Farrar Road, a eulogy

3 01 2012

Before you read on think of the song “Let it Snow, Let it Snow, Let it Snow”. This famous tune will set the scene because it provides the basis of our new song……………..

“Oh the Caernarfon and Rhyl are tragic……
 
                                       …….but Bangor City are magic!!!!!!
 
We’re losing our spiritual home…..
 
                 ……..FARRAR ROAD, FARRAR ROAD, FARRAR ROAD!!!!!!!!!!!!!”

As with all the best songs our creation wrote itself in about 5 minutes. Now we had a lament for our impending loss……

 

                                    …….And so it came to pass that upon that particular Tuesday at the end of December in the year of lord Two Thousand and Eleven Bangor City did play their last ever match upon the hallowed turf of  Farrar Road, and lo there were many tears……….  

 

Even with a decade to prepare for last Tuesday the tears still arrived, no-one could believe that the final day had finally arrived, in fact someone would have been able to cut the disbelief with a blunt knife.

Over the last few months there has been a justifiable display of heartfelt emotion; deep mourning , recrimination, accusation. Unfortunately none of it could alter the watertight development contract that the club was subject to. The development contract of Damocles cast a very long shadow and probably led “casual observers” to wonder why Bangor’s fans were in a state, but then in my experience casual observers tend to stick their oars in, ahem, notice things. 

In the minds of “casual observers” “casual observers” are special people in local football circles because they think notice things that others don’t, consequently they will have noticed that Farrar Road was a bit of a ramshackle place. When it come to issuing opinions “casual observers” are anything but casual so we can take it as red that their observations will not have remained unexpressed.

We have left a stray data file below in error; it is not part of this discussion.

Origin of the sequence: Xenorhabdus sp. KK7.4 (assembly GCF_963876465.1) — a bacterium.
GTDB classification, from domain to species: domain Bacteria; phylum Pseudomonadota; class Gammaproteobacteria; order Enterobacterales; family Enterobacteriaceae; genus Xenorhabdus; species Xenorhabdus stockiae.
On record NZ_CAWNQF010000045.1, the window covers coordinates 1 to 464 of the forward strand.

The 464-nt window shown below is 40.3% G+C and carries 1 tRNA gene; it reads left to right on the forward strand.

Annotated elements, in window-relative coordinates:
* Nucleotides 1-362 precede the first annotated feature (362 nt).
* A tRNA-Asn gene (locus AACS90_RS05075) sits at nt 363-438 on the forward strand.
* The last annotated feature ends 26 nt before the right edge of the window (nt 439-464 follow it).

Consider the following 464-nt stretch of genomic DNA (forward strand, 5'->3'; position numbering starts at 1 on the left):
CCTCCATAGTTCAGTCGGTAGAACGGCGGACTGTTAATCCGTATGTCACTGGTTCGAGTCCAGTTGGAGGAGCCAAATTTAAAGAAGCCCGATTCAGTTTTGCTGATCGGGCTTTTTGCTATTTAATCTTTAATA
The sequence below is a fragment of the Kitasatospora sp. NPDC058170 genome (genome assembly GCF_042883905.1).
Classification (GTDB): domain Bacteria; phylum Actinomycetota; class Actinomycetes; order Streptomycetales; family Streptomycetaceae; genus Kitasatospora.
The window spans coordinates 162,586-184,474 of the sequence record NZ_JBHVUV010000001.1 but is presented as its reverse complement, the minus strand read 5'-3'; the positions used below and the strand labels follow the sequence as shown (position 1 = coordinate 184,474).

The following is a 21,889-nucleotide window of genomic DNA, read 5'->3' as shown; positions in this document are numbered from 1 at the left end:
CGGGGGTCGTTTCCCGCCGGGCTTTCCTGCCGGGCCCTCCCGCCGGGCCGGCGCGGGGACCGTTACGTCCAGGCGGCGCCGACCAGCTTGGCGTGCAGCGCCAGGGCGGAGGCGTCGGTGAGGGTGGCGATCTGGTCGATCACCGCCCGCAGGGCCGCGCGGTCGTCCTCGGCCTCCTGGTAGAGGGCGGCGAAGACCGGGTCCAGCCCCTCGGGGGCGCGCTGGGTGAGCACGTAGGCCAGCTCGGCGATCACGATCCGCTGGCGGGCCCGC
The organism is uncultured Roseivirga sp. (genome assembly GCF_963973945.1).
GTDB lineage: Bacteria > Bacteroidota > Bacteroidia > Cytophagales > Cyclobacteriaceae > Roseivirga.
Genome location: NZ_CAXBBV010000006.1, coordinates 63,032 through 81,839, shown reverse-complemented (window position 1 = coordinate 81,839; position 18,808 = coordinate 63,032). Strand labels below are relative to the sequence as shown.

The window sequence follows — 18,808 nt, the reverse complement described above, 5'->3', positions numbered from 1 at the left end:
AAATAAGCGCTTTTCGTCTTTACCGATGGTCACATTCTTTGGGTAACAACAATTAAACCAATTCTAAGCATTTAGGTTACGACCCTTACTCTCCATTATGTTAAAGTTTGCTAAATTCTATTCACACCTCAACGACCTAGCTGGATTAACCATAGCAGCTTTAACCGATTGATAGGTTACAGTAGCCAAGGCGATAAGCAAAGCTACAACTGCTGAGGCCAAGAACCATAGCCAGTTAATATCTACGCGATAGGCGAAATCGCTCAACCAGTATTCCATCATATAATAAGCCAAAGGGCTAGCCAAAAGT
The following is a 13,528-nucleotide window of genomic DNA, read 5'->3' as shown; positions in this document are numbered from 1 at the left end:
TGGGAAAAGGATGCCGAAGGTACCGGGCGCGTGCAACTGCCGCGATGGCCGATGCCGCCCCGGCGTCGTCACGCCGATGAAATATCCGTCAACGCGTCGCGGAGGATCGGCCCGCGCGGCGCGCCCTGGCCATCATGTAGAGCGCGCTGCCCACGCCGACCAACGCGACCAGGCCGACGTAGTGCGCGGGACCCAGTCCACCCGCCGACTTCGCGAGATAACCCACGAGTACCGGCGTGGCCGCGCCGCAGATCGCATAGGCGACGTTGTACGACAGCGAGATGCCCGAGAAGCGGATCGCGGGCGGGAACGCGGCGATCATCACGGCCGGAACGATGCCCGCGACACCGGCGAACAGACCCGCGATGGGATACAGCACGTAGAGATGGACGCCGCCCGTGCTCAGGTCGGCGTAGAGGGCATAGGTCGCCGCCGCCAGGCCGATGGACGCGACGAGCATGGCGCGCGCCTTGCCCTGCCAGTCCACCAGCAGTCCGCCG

If you’ve ever visited non-league circles you will have seen “casual observers” before, if you haven’t seen them before don’t worry, they’re very easy to spot. Just look for the group comparing notes with a knowing smile and measured tone of voice. If they’re nice people they’ll be comparing notes about the standard of pies they’ve received at various grounds.  If they’re nasty they’ll be comparing notes about the gossip they’ve heard.

If you actually try to converse with the nasty ones, and they deign to reply, you’ll find that they won’t have an allegiance; “Oh, I just like local football” will be their approach. Usually they will inadvertantly shatter your preconceived ideas about how you think your clubs’ season is going with a well-placed opinion. “Jones isn’t playing very well this season is he?” If you converse with them for long enough they will try to ellicit your opinion so they can add it to their local football gossip databank. For your continued mental health I suggest that you ignore them. If you’re you’re an agent provacateur, like me, I’d suggest that you feed them some erroneous gossip for a bit of laugh.

Normally I don’t spare more than a passing thought for irritants. Normally I’m the dude that abides, people are just people after all. Essentially the “casual observers”, even the nasty ones, aren’t actually hurting anyone. However when I combine Farrar Road and “casual observers” I don’t feel as charitable towards them. I’ve stood close to a group of these anti-social pests on too many unfortunate occasions to feel that way, I know how these anti-social pests operate.

Consequently I can picture their fevered conversations about Farrar Road; they will have told people not to peer too closely at the historic ground lest they see that it’s a little frayed around the edges. They’ll have said that it’s a shame that Farrar Road has seen better days and it’s a shame there’s now air of dampness, mildew and weeds, they’ll say how it’s shameful the terraces are now a bit bumpy and uneven. They’ll have said that the approach to the ground flouts most health and safety legislation. They’ll tell you the club shop is damp and the toilets are basically a walled cesspit. They’ll have pointed towards the main stand, highlighted the bits that cannot be used any more, and then told people that the ground is on it’s last legs. They’ll say how glad they’ll have a new ground to visit.